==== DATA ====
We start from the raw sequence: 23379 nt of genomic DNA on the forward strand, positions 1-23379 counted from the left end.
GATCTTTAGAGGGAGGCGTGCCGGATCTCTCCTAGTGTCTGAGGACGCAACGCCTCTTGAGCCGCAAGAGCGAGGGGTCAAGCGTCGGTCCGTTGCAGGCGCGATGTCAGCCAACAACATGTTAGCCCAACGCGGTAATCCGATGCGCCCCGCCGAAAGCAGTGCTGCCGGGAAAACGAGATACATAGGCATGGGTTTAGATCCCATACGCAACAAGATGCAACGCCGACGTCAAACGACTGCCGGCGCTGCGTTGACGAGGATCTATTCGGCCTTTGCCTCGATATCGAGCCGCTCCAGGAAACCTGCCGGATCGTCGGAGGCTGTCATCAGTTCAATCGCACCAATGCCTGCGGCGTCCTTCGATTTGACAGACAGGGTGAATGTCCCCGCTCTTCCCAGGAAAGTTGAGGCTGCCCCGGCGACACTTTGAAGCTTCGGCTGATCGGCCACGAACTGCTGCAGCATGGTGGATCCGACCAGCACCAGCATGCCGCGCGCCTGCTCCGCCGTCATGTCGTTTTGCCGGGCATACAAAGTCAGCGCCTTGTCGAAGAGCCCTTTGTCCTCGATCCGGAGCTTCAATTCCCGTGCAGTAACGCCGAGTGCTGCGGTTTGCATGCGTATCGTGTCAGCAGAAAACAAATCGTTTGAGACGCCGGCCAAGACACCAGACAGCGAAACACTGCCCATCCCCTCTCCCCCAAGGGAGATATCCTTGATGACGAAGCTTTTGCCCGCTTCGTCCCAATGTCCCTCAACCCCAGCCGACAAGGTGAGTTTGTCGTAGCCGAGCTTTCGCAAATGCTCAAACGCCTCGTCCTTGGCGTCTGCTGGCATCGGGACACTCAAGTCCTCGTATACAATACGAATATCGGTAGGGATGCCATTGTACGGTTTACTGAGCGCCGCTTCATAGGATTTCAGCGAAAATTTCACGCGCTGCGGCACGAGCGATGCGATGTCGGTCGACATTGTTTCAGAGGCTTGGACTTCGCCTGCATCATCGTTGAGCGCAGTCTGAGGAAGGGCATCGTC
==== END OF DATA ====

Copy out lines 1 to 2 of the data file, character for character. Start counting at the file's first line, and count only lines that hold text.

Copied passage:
We start from the raw sequence: 23379 nt of genomic DNA on the forward strand, positions 1-23379 counted from the left end.
GATCTTTAGAGGGAGGCGTGCCGGATCTCTCCTAGTGTCTGAGGACGCAACGCCTCTTGAGCCGCAAGAGCGAGGGGTCAAGCGTCGGTCCGTTGCAGGCGCGATGTCAGCCAACAACATGTTAGCCCAACGCGGTAATCCGATGCGCCCCGCCGAAAGCAGTGCTGCCGGGAAAACGAGATACATAGGCATGGGTTTAGATCCCATACGCAACAAGATGCAACGCCGACGTCAAACGACTGCCGGCGCTGCGTTGACGAGGATCTATTCGGCCTTTGCCTCGATATCGAGCCGCTCCAGGAAACCTGCCGGATCGTCGGAGGCTGTCATCAGTTCAATCGCACCAATGCCTGCGGCGTCCTTCGATTTGACAGACAGGGTGAATGTCCCCGCTCTTCCCAGGAAAGTTGAGGCTGCCCCGGCGACACTTTGAAGCTTCGGCTGATCGGCCACGAACTGCTGCAGCATGGTGGATCCGACCAGCACCAGCATGCCGCGCGCCTGCTCCGCCGTCATGTCGTTTTGCCGGGCATACAAAGTCAGCGCCTTGTCGAAGAGCCCTTTGTCCTCGATCCGGAGCTTCAATTCCCGTGCAGTAACGCCGAGTGCTGCGGTTTGCATGCGTATCGTGTCAGCAGAAAACAAATCGTTTGAGACGCCGGCCAAGACACCAGACAGCGAAACACTGCCCATCCCCTCTCCCCCAAGGGAGATATCCTTGATGACGAAGCTTTTGCCCGCTTCGTCCCAATGTCCCTCAACCCCAGCCGACAAGGTGAGTTTGTCGTAGCCGAGCTTTCGCAAATGCTCAAACGCCTCGTCCTTGGCGTCTGCTGGCATCGGGACACTCAAGTCCTCGTATACAATACGAATATCGGTAGGGATGCCATTGTACGGTTTACTGAGCGCCGCTTCATAGGATTTCAGCGAAAATTTCACGCGCTGCGGCACGAGCGATGCGATGTCGGTCGACATTGTTTCAGAGGCTTGGACTTCGCCTGCATCATCGTTGAGCGCAGTCTGAGGAAGGGCATCGTC